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E.g., 4/16/2014
Eric Glatt, a Georgetown Law student, poses for a photograph on their campus, Wednesday, June 12, 2013 in Washington. A federal judge in New York ruled this week that Fox Searchlight Pictures violated minimum wage and overtime laws by not paying...

Courts weigh legality of unpaid internships

06/14/13 02:59PM

When you think of the Natalie Portman movie Black Swan, labor rights violations might not be the first thing that comes to mind. But according to a recent ruling from a U.S. district court, the production company Fox Searchlight Pictures violated labor law by letting unpaid interns work on the film.
 New York Southern District Judge William Pauley on Tuesday ruled that Eric Glatt and several other unpaid interns who worked for the studio were actually employees, and therefore entitled to at least the minimum wage. 
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#click3 'And Miss NSA goes to...'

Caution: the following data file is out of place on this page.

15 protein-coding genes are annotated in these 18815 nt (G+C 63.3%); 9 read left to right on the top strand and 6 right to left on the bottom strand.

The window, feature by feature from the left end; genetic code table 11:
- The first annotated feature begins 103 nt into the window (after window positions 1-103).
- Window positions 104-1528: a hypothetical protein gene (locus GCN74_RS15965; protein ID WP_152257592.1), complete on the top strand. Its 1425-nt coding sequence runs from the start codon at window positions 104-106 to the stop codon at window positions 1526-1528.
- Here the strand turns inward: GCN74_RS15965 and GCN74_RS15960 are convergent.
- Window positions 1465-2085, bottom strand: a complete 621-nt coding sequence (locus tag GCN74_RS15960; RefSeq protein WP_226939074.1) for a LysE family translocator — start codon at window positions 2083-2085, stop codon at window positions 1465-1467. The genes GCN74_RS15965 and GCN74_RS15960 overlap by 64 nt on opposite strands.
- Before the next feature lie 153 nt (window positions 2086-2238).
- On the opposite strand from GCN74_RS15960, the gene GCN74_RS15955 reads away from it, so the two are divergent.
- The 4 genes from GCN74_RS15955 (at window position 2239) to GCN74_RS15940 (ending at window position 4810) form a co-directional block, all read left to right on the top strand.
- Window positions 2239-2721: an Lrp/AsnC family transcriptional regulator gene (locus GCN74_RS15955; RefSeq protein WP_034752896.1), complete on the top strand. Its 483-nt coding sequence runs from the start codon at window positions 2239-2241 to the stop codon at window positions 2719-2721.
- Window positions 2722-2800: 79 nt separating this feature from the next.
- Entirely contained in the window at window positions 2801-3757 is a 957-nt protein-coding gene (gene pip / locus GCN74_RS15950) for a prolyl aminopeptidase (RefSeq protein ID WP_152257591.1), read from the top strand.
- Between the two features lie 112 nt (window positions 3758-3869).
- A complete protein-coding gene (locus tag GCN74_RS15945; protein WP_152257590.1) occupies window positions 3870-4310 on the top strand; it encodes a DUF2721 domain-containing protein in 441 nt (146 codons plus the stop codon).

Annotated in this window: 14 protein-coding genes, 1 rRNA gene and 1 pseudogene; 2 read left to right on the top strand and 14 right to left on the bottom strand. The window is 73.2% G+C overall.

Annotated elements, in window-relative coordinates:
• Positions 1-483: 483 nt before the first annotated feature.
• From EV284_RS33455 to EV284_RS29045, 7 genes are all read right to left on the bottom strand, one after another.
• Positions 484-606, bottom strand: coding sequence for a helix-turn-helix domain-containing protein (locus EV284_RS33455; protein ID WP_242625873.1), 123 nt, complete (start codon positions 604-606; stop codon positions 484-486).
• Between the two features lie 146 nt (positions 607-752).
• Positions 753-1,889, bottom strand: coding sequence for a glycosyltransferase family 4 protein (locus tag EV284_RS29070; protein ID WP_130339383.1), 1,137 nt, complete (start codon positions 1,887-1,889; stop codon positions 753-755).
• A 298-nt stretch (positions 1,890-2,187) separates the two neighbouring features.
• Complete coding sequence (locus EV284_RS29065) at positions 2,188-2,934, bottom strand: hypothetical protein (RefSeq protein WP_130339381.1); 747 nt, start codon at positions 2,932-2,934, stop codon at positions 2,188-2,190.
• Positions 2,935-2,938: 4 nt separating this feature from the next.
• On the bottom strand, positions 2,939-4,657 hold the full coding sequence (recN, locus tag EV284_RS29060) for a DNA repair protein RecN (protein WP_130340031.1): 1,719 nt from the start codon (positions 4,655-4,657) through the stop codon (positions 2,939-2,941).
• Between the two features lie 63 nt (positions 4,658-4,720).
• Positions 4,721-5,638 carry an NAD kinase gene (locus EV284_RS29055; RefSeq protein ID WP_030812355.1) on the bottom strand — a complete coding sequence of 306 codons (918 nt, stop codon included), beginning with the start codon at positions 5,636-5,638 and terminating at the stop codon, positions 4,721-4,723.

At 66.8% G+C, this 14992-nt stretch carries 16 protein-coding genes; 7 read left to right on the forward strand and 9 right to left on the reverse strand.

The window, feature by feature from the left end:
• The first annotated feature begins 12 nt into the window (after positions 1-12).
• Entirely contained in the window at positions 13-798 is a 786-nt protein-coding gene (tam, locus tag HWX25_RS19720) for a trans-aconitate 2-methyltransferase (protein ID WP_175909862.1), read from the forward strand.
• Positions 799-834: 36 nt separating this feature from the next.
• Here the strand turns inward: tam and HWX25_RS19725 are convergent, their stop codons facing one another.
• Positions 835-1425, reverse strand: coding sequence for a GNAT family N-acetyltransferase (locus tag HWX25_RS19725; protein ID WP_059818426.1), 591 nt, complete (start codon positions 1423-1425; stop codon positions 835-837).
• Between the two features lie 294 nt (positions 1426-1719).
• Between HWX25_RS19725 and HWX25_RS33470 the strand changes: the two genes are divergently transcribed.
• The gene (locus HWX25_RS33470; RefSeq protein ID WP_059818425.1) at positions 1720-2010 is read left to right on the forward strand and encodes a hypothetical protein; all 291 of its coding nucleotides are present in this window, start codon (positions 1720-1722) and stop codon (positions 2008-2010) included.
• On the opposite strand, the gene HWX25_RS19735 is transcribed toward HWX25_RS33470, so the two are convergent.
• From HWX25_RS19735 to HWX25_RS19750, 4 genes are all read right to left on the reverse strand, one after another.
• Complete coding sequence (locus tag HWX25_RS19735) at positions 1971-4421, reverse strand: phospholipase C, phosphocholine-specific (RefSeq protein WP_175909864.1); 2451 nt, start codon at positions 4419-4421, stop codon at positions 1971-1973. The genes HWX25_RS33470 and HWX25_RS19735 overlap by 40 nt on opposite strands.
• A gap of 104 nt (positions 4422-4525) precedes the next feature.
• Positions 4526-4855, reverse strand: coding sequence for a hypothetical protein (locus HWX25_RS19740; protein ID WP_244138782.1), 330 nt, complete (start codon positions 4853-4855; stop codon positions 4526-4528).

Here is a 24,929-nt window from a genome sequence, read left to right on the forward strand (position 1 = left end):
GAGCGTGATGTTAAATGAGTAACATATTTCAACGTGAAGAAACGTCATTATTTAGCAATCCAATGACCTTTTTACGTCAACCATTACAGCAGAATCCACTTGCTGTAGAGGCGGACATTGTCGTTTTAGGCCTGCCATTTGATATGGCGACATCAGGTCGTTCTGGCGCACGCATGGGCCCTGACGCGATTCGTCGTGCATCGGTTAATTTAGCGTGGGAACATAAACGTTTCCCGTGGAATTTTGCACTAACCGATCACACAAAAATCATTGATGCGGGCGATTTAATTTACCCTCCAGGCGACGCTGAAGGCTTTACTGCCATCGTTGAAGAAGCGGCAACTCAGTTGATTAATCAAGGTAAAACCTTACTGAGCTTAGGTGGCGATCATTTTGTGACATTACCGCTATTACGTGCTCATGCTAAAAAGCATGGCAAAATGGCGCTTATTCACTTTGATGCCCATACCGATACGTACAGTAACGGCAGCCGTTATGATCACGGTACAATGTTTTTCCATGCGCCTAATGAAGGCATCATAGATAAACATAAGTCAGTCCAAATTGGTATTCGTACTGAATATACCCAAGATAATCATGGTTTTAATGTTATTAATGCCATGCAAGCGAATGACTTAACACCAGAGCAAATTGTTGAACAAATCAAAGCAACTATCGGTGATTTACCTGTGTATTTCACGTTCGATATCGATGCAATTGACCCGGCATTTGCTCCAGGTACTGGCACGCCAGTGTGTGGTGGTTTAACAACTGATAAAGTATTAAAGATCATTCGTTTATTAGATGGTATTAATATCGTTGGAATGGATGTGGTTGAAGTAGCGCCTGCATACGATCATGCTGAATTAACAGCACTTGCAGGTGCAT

06/14/13 12:17AM

1. A study conducted by robot expert Christoph Bartneck found that Legos are a lot angrier than they once were. The stresses of competing against Street Fighter XXXXXIXXVIIIIX for the attention of young children is enough to make any plastic figure to spiral. 2. Nothing says "mounting tensions in Turkey" better than a musical number performed by the protesters of the Occupy Gezi movement. Members of the group sang "Do You Hear the People Sing?" from the musical Les Miserables on Tuesday. Heartstrings effectively tugged. H/T Buzzfeed.
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Correction: June 11

Correction: June 11

06/13/13 08:52PM

Chris Hayes issues a correction from Tuesday night's show, in which former Alabama governor George Wallace was identified as a Republican. He was a Democrat. watch

click3: Down with emojis

click3: Down with emojis

06/13/13 08:37PM

The inventor of the emoticon doesn't care for the emoji; CBC Music creates a supercut of David Letterman asking "Are these your drums?"; and the White House... watch

Actress Angelina Jolie disclosed that she underwent a preventative double mastectomy and reconstructive surgery after discovering that she was at risk for cancer. (Photo by:  Oli Scarff/Getty Images)

Could Supreme Court Ruling help lower cancer risks for women?

06/13/13 06:17PM

Thursday, the Supreme Court unanimously ruled that naturally occurring genes cannot be patented. The decision, authored by Justice Clarence Thomas, found that Myriad Genetics--a company known for isolating two human genes that make it easier to determine which women have a higher risk of ovarian and breast cancer--could not patent the genes. read more